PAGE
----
Coursework is tailored to each student's background and interests and typically extends over 2 to 2.5 years. Some of the courses may be offered by different departments at Duke University and even neighboring universities, such as the University of North Carolina at Chapel Hill (UNC) and North Carolina State University (NCSU). Travel is required when taking courses on other campuses; the other campuses are about 30 minutes from Duke.
In the first year, students often take graduate-level courses in operations research, economics, and mathematics. Every first year student must audit the Operations Management core course taught in the daytime MBA program in the spring semester. Students are required to choose one of the sections of the core to sit in, inform the corresponding instructor, and attend all class sessions.
In the second year, the coursework often extends to advanced courses in operations research and economics, doctoral seminars, and elective courses offered by other areas in the school. Coursework may extend to the first semester of the third year, depending on the relevance of the work to the student’s intended dissertation topic(s).
Students are expected to maintain a cumulative grade point average of 3.0 throughout their PhD. A student who receives an “F” or does not attain a 3.0 average by the end of the first year may be subject to dismissal.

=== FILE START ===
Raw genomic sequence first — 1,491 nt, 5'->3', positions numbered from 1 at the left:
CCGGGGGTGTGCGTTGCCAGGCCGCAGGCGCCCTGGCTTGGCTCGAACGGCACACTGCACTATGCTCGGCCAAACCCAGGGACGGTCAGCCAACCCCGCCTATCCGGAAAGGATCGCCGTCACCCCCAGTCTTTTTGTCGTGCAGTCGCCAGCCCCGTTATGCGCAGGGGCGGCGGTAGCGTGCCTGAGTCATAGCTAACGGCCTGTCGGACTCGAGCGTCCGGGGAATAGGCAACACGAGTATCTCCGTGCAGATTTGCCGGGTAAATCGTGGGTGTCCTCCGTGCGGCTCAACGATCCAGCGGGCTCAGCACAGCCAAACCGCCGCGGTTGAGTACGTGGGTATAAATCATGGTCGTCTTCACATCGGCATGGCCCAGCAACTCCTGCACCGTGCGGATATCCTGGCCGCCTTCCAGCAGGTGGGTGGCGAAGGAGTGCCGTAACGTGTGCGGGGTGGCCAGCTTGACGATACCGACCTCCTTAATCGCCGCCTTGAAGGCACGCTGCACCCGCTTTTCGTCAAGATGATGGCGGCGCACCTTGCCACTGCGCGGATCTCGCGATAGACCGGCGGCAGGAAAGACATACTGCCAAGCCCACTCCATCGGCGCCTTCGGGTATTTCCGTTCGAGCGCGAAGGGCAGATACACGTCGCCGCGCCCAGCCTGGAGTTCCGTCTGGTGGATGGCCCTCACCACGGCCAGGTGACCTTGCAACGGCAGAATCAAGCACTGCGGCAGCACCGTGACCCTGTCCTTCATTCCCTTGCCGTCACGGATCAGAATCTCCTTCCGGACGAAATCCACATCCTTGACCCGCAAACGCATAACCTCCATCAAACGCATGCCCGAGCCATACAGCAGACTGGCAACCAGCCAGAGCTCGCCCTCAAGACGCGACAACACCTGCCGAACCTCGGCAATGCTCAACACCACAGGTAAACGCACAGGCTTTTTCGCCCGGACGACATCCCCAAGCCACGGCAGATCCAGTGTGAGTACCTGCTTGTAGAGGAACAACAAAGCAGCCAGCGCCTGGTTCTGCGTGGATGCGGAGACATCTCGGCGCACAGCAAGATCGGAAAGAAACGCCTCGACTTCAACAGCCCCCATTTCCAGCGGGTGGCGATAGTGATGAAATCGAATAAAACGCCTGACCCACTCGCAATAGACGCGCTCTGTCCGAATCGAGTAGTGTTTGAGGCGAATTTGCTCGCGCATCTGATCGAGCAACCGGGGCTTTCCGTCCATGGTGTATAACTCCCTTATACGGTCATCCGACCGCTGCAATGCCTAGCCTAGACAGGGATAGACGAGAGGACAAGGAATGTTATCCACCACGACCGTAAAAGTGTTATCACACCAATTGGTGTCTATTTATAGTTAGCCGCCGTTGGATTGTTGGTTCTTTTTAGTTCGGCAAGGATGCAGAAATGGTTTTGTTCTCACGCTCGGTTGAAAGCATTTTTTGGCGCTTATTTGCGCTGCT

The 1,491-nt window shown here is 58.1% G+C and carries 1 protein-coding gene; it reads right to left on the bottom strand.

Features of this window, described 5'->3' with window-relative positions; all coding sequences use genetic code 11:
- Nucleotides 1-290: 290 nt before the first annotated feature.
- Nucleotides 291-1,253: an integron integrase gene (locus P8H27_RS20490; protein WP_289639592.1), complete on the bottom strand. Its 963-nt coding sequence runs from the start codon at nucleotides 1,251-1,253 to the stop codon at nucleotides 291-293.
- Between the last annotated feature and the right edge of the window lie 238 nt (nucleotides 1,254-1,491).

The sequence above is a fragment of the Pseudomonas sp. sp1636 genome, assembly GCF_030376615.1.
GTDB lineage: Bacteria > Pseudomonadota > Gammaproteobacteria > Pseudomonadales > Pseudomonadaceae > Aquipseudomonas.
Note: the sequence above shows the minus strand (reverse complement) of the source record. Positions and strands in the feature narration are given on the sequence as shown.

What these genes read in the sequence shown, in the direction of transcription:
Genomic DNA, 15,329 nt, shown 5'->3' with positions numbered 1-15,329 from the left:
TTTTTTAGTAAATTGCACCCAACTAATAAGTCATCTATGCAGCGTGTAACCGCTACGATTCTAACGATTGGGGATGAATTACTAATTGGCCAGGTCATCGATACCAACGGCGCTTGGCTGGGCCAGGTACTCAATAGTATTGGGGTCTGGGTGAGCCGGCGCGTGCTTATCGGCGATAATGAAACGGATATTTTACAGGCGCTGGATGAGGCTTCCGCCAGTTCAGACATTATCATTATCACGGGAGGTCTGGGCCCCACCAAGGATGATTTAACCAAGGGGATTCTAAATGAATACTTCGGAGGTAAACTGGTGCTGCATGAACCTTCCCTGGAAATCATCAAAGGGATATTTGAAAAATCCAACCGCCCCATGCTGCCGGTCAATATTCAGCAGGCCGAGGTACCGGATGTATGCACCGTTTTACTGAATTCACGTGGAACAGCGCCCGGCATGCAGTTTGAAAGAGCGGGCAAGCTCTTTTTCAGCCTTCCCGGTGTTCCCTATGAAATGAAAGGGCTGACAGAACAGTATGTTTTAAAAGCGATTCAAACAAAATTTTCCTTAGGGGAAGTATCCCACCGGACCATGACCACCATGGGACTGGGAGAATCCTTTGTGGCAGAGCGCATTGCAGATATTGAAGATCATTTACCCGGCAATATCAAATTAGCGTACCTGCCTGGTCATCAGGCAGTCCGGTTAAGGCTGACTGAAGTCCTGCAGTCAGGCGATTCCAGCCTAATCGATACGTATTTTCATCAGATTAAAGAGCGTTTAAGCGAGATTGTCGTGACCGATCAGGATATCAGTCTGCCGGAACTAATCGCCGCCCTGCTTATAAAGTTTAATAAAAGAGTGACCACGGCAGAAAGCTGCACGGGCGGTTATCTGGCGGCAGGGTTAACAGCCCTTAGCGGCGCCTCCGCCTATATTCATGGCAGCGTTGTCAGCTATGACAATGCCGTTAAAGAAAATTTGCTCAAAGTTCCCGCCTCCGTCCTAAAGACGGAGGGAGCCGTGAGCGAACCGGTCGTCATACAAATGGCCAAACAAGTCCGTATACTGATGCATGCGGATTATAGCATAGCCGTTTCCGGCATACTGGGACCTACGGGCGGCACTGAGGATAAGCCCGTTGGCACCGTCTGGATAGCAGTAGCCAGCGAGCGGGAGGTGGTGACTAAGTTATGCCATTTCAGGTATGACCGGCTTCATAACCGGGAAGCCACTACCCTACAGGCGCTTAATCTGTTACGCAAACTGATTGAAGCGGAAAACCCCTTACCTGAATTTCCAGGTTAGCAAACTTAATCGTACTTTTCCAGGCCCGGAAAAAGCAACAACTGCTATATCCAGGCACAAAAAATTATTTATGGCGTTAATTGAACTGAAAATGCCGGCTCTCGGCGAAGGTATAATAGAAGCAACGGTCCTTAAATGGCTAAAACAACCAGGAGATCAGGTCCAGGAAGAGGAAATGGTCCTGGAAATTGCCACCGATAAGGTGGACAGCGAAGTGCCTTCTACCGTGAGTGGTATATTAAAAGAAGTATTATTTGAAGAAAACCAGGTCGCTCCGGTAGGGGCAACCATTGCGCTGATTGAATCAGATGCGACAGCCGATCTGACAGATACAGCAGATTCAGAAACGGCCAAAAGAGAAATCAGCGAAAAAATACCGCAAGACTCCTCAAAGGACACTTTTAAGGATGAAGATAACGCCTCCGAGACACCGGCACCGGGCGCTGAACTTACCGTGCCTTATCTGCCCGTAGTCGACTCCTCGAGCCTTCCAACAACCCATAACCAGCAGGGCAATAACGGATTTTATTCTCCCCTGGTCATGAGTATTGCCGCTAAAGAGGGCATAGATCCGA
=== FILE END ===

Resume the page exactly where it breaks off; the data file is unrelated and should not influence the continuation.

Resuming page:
Fuqua OM Course: There is typically one PhD course offered by Fuqua OM faculty each semester. The faculty teaching this course and the content vary from year to year. In the first and second years of the PhD program, students should take all Fuqua OM courses that are offered.
Required Courses: In the first year of the doctoral program, it is important to build a strong background in the tools and research methodologies commonly used in the field of operations management. As such, in addition to the offered Fuqua OM courses, students are required to take at least one course in each of the following categories:
- Linear Programming (e.g., STOR614 Linear Programming at UNC)
- Advanced Optimization (e.g., BA911 Convex Optimization or BA912 Dynamic Programming)
- Microeconomics (e.g., ECON701 Microeconomic Analysis I)
- Stochastic Models (e.g., BA915 Stochastic Models)
These requirements are flexible and could be filled by many different courses; the course numbers listed above are merely examples of satisfactory options. Students should consult with the doctoral coordinator to discuss whether a particular course satisfies the requirement. If a course or topic is not offered in a given year, the doctoral coordinator may change the requirements. If a first year student has achieved an A in a master’s level or higher course in a particular topic, they may take a more advanced course or be exempted from the requirement at the doctoral coordinator’s discretion.
Elective Courses: Students in the OM doctoral program frequently take electives in decision sciences, economics, econometrics, marketing, and statistics. Electives should be tailored to the student’s research interests in consultation with the student’s advisor.
In addition, students who do not have a strong undergraduate background in probability and statistics are encouraged to take such courses as a part of their doctoral coursework.
The qualifying examination in operations management consists of two components: a written examination and a summer literature review project.